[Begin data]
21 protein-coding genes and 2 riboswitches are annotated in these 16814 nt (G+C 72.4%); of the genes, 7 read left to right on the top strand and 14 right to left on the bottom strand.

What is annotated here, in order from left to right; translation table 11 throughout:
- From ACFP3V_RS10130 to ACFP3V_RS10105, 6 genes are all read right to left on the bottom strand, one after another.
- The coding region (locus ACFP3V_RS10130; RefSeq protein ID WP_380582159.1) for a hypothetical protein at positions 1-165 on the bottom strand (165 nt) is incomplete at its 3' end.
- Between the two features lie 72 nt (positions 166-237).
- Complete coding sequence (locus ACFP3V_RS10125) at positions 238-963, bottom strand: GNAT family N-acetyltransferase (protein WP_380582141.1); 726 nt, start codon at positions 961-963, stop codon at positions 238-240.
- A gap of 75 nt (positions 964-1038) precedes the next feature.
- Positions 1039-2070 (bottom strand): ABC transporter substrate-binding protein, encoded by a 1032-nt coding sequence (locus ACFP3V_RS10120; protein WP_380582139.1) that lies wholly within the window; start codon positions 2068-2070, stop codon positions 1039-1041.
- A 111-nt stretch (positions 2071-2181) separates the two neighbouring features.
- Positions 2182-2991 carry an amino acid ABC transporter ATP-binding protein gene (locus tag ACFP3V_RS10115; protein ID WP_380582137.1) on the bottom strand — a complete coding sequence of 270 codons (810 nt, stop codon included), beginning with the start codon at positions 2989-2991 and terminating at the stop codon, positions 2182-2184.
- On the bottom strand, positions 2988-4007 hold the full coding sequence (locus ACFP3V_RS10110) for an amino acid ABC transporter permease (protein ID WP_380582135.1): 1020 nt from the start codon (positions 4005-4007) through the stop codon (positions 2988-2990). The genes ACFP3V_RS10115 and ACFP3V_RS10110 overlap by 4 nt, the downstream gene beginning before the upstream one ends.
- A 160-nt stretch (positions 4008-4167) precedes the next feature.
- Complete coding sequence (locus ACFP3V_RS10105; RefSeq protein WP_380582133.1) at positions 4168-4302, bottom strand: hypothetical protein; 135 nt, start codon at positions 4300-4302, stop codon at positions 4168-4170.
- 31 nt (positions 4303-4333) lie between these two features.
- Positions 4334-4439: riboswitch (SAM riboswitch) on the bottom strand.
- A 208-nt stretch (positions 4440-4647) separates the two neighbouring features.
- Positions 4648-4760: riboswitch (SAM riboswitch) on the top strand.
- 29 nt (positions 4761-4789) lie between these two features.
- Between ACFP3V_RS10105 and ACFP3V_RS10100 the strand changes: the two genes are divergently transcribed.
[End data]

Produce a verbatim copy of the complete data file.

21 protein-coding genes and 2 riboswitches are annotated in these 16814 nt (G+C 72.4%); of the genes, 7 read left to right on the top strand and 14 right to left on the bottom strand.

What is annotated here, in order from left to right; translation table 11 throughout:
- From ACFP3V_RS10130 to ACFP3V_RS10105, 6 genes are all read right to left on the bottom strand, one after another.
- The coding region (locus ACFP3V_RS10130; RefSeq protein ID WP_380582159.1) for a hypothetical protein at positions 1-165 on the bottom strand (165 nt) is incomplete at its 3' end.
- Between the two features lie 72 nt (positions 166-237).
- Complete coding sequence (locus ACFP3V_RS10125) at positions 238-963, bottom strand: GNAT family N-acetyltransferase (protein WP_380582141.1); 726 nt, start codon at positions 961-963, stop codon at positions 238-240.
- A gap of 75 nt (positions 964-1038) precedes the next feature.
- Positions 1039-2070 (bottom strand): ABC transporter substrate-binding protein, encoded by a 1032-nt coding sequence (locus ACFP3V_RS10120; protein WP_380582139.1) that lies wholly within the window; start codon positions 2068-2070, stop codon positions 1039-1041.
- A 111-nt stretch (positions 2071-2181) separates the two neighbouring features.
- Positions 2182-2991 carry an amino acid ABC transporter ATP-binding protein gene (locus tag ACFP3V_RS10115; protein ID WP_380582137.1) on the bottom strand — a complete coding sequence of 270 codons (810 nt, stop codon included), beginning with the start codon at positions 2989-2991 and terminating at the stop codon, positions 2182-2184.
- On the bottom strand, positions 2988-4007 hold the full coding sequence (locus ACFP3V_RS10110) for an amino acid ABC transporter permease (protein ID WP_380582135.1): 1020 nt from the start codon (positions 4005-4007) through the stop codon (positions 2988-2990). The genes ACFP3V_RS10115 and ACFP3V_RS10110 overlap by 4 nt, the downstream gene beginning before the upstream one ends.
- A 160-nt stretch (positions 4008-4167) precedes the next feature.
- Complete coding sequence (locus ACFP3V_RS10105; RefSeq protein WP_380582133.1) at positions 4168-4302, bottom strand: hypothetical protein; 135 nt, start codon at positions 4300-4302, stop codon at positions 4168-4170.
- 31 nt (positions 4303-4333) lie between these two features.
- Positions 4334-4439: riboswitch (SAM riboswitch) on the bottom strand.
- A 208-nt stretch (positions 4440-4647) separates the two neighbouring features.
- Positions 4648-4760: riboswitch (SAM riboswitch) on the top strand.
- 29 nt (positions 4761-4789) lie between these two features.
- Between ACFP3V_RS10105 and ACFP3V_RS10100 the strand changes: the two genes are divergently transcribed.